In estate planning, silence is never golden
by Herbert K. Daroff, J.D., CFPMr. Daroff, a contributing editor for L&H Advisor Magazine, is affiliated with Baystate Financial Planning, in Boston. Connect with him through e-mail: email@example.com.
Have you every listened to a business owner talk about the future ownership of his or her business? “If I die,” this is what I want to happen. “IF?” Is there a choice?
No one wants to face their own mortality. So, as a result, we have the stories of famous high net worth individuals who die without a will, without a trust, without a plan.
Everyone has an estate plan: by design or by default. “By default” means that every state has laws that govern where your assets go if you die without a will (laws of intestate succession). But, some people who have died with a will, still had an estate plan by default. The will was written without a real focus on what would happen after they were gone.
I like asking clients these four questions:
- How much of your estate will HELP your heirs?
- How much of your estate will HURT your heirs?
- How much of your estate do you want to HELP the government?
- How much of your estate do you want to HELP charities that you select?
How much of your estate will HELP/HURT your heirs?
The worst family business case I ever worked on involved parents who left each of their five children an equal 20% of each and every asset. That’s what was stated in their documents. Not ‘an equal share of the value of the assets’. Not ‘you get Boardwalk with houses, I get Park Place with a hotel, you get the railroads and utilities, etc.’ Why? The parents and the lawyer did not want to make the decision for their children. They did not want to involve the children in their estate planning. They remained silent.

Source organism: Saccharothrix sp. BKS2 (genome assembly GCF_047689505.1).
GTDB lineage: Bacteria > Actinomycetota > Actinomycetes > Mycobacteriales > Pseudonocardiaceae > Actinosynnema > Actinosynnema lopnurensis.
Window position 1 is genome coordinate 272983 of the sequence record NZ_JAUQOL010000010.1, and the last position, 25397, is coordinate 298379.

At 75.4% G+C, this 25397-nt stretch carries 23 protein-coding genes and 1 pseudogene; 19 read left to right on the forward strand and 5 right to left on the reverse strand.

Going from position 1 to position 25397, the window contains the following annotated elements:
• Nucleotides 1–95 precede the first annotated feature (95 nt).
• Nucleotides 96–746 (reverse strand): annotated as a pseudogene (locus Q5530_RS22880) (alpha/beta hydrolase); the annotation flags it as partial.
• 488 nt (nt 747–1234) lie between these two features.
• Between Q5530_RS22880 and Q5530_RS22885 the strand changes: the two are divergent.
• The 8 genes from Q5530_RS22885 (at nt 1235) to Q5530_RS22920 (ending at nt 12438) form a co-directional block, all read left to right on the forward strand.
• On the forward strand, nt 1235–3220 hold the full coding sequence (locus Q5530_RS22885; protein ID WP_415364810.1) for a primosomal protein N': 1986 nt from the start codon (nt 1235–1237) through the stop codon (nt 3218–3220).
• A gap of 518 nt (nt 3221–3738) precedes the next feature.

Two of the five worked in the family business started by their grandfather (third generation). They now owned a 40% minority interest and their siblings who were not actively involved in the management of the business owned the majority 60%. The non-active siblings wanted the same income as their siblings who were working in the business. The non-active siblings didn’t want to share their individual incomes with their active siblings, did they?
We tried to negotiate a swapping of assets among the siblings. “I’ll trade my non-business assets for your family business assets.” The non-active siblings could not agree on the value. They kept increasing the value, thus increasing the taxes that needed to be paid on the estate. We looked to outside buyers to set the price. The 60% decided to sell the business to an outsider and split the cash. Fortunately, the two active siblings went to work for the new owner. However, they are now employees, not owners. The family name is no longer associated with the business.